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Prior to Tuesday night, there had been 13 tiebreakers in major league history and most of them had come down to one great or memorable play. Go ahead and rattle them off the top of your win-or-go-home head. Merkle's Boner. The Shot Heard 'Round The World. Bucky beats Boston. Holliday hits his head near home.

After 12 great innings of baseball, I'm not sure if there's an equivalent singular highlight from Minnesota's incredible 6-5 victory over Detroit on Tuesday night, but I do know the game's collective reel would stand against any other.

Honestly, it was as if the baseball gods mixed and matched every possible type of play we'd like to see and then came up with so many that they needed extra innings to serve them up.

Early tape-measure home runs? Check.

Defensive gems that killed would-be rallies? Check.

Big-time baserunning, seeing-eye singles and goat-like gaffes? Check, check and check.    

Because there was so much to see — and subsequently so much to forget — I've taken the liberty of ranking the top 10 plays from the game below. Feel free to disagree with me, but also feel free to click on each play to see the memorable highlight from Enjoy.

10. Mashing Magglio ties it in eighth His recently vested $18 million contract might end up hurting the Tigers in 2010, but the presence of Magglio Ordonez(notes) in the Metrodome was worth every penny. The right fielder started the game's scoring with a RBI single in the third and then tied the score at four with a solo shot to lead off the eighth inning.

9. Cabrera's home run gives Twins lead in seventh A midseason acquisition from Oakland, Orlando Cabrera(notes) gave the Twins their first lead of the game with a two-run shot that just reached sanctuary in the first row of the Metrodome's left field bleachers.   

8. Miguel Cabrera's third inning home run A 423-foot, two-run blast to right center field by the Tigers first baseman gave his team an early 3-0 lead and filled my inbox with profane people asking if I still wanted him suspended. There's no doubt Cabrera pulled his weight with a 2-for-5 night, but I stand by my original statement. Had Cabrera not made a series of awful decisions over the weekend, the Tigers may not have even needed to play Tuesday's game. What's more, his 6 a.m. fight with his wife left him with a soiled reputation among reasonable people that won't easily be repaired with just one well-timed home run.

7. Don Kelly dashes home in 10th Aubrey Huff(notes) was plunked by a Jesse Crain(notes) pitch with one out in the first extra inning and Kelly was summoned to the field as a pinch runner. Brandon Inge(notes) doubled to left one batter later and Kelly did his job, coming all the way around to score from first. Joe Mauer(notes) did a great job of trying to block the plate, but it was too little, too late on Kelly, who gave Detroit an early edge in extras.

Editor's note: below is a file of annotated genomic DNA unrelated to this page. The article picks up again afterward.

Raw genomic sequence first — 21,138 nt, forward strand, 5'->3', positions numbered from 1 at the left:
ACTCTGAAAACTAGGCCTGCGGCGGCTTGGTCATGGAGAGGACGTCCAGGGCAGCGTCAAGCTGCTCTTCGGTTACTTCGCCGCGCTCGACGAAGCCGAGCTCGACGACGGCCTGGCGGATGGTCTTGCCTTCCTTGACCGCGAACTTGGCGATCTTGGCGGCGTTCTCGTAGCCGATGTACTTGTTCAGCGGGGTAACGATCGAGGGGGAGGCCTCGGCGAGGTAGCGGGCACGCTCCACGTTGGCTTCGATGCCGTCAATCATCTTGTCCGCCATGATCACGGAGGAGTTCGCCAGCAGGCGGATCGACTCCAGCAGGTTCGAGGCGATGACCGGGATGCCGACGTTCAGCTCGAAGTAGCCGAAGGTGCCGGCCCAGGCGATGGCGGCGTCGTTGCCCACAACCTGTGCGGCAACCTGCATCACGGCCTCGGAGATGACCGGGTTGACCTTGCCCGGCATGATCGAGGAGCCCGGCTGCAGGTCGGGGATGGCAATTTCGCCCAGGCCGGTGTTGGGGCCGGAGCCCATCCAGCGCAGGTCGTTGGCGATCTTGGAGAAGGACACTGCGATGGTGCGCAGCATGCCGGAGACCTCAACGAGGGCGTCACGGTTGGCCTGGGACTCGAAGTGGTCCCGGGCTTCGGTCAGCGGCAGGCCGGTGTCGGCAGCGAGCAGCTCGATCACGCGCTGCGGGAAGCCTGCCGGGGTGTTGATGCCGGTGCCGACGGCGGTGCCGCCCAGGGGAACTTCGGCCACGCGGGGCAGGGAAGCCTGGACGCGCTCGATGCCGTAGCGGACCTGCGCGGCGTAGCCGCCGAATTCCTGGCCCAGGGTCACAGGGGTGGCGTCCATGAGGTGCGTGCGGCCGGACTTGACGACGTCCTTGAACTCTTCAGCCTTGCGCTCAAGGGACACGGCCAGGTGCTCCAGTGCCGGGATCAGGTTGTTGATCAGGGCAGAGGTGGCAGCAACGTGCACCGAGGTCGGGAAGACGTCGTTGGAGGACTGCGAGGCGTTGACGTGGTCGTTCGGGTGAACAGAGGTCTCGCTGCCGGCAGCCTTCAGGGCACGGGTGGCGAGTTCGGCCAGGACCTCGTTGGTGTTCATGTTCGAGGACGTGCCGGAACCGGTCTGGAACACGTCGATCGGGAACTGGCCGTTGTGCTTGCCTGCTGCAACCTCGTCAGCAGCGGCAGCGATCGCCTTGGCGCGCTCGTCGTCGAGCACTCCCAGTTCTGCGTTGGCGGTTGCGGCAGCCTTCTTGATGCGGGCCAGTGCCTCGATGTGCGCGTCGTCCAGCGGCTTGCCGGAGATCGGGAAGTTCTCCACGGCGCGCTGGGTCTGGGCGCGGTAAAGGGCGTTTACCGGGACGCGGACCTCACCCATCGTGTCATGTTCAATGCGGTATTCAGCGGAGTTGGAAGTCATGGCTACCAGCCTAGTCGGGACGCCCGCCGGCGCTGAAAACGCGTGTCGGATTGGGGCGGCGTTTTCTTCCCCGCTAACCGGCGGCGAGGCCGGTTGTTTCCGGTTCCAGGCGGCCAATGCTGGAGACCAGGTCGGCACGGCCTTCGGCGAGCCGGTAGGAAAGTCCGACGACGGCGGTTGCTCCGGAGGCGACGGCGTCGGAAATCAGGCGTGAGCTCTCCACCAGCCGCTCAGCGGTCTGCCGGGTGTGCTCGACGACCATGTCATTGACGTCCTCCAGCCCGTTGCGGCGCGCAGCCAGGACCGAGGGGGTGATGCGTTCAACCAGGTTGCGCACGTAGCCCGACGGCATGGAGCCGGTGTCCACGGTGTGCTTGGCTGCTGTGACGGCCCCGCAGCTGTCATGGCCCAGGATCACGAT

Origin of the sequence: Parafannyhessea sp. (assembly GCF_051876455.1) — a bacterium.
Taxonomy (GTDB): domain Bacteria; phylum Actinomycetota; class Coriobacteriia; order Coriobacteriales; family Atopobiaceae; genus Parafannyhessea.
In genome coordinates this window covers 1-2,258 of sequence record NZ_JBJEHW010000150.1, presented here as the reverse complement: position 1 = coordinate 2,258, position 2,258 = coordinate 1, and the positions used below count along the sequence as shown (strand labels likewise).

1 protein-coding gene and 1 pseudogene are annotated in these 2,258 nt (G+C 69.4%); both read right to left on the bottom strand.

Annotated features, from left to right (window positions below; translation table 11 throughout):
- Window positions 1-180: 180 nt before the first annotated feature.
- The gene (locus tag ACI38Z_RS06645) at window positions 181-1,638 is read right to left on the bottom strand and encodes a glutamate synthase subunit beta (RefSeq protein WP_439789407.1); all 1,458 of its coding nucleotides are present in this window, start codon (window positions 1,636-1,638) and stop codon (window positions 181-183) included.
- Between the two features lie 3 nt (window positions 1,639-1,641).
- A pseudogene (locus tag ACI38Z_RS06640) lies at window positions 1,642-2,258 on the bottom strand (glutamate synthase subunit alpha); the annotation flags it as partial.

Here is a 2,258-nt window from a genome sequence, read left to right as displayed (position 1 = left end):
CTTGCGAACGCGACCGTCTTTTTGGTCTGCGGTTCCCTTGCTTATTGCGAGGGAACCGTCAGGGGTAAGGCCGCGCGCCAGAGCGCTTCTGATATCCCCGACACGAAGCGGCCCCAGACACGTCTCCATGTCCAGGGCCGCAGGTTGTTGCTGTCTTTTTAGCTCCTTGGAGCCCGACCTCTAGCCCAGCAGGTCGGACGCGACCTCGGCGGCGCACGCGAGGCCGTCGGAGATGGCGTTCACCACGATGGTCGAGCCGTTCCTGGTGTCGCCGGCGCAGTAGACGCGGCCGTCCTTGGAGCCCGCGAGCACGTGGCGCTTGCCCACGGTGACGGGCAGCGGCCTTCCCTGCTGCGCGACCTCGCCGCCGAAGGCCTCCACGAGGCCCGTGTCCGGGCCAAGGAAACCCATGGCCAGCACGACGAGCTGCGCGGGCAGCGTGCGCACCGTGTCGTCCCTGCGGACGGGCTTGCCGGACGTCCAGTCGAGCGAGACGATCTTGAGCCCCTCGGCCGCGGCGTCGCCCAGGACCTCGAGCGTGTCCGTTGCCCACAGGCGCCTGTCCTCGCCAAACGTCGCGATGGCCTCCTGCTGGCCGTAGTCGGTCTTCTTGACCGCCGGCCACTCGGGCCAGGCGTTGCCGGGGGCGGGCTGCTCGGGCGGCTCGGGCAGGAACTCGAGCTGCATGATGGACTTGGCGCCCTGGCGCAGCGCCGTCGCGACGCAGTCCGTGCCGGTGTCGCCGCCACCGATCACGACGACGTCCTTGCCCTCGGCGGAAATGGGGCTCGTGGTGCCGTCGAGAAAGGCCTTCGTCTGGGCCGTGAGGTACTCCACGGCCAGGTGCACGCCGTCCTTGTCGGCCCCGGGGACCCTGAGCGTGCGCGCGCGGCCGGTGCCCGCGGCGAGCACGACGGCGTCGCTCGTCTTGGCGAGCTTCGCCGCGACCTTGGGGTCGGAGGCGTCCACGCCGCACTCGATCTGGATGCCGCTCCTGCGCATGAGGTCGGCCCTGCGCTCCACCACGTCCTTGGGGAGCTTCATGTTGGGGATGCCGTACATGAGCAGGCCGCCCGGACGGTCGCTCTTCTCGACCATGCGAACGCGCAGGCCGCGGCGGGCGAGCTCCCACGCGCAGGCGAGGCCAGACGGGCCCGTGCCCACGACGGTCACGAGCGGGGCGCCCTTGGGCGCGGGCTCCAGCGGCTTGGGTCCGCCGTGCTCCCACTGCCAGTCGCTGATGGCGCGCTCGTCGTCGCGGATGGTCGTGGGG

6. Nick Punto eats up Cabrera at the plate The Twins second baseman is the player most often cited as having the characteristics of a piranha and he showed why in the top of the 12th. With one out and the sacks packed with Tigers, Punto fielded a chopper from Inge, realized that a double play probably wasn't happening and then threw a bullet home to force out Miguel Cabrera(notes). The play came just after Inge was probably hit by a pitch — home plate Randy Marsh said he didn't see nuthin' — so Punto doubled Detroit's feeling of being robbed of a run and set the stage for the game-winner in the bottom of the inning.

5. Tolbert's seeing-eye single in 10th I'm still not sure how Matt Tolbert's(notes) single up the middle squeezed by second baseman Placido Polanco(notes) — an above-average infielder — but it somehow did. The hit allowed the Twins to escape what might have been a game-ending double play and let Michael Cuddyer(notes) score from third with the tying run.  

4. Cabrera turns double play in ninth Twins closer Joe Nathan(notes) was reeling with runners at the corners and only one out when Orlando Cabrera hit the escape hatch for him. Snagging a quick liner up the middle from Ordonez, Cabrera made a quick throw to first and doubled off Curtis Granderson(notes), who was leading too much with the play right in front of him.

3. Raburn throws Casilla out at home The game could have been over two frames earlier than it was, but Tigers' left fielder Ryan Raburn(notes) cleanly fielded a lineout by Punto and then threw a strike to Gerald Laird(notes) that nailed Alexi Casilla(notes) at the plate. It was a good throw by Raburn, but it unfortunately didn't make up for ... 

2. Raburn's misplay leads to Cuddyer's triple Dome field advantage reared its ugly head for the Twins in the bottom of the 10th when Raburn lost a sinking liner from Michael Cuddyer in the lights and the ball flew under him for a leadoff triple.

"I was right on it until it went in the lights," Raburn later said. "I just kept hoping it would come out and it never did."

Since the play gave the deflated Twins — and 54,088 of their rowdy fans — new energy and life, it might have been the biggest and most important play of the night. Still, I find it hard to blame Raburn too much for trying to make a play that was possible without the pesky interference of those lights.

1. Casilla's game-winning single The sight of the Twins team rushing to greet Carlos Gomez(notes) as he joyfully slid into home plate is the one we'll probably always remember from a game that was full of memorable plays. A walkoff homer from Joe Mauer might have been more dramatic, but for some reason, Casilla's "fister" seemed to serve as a fitting end for a contest that should always have its greatness judged in full.  

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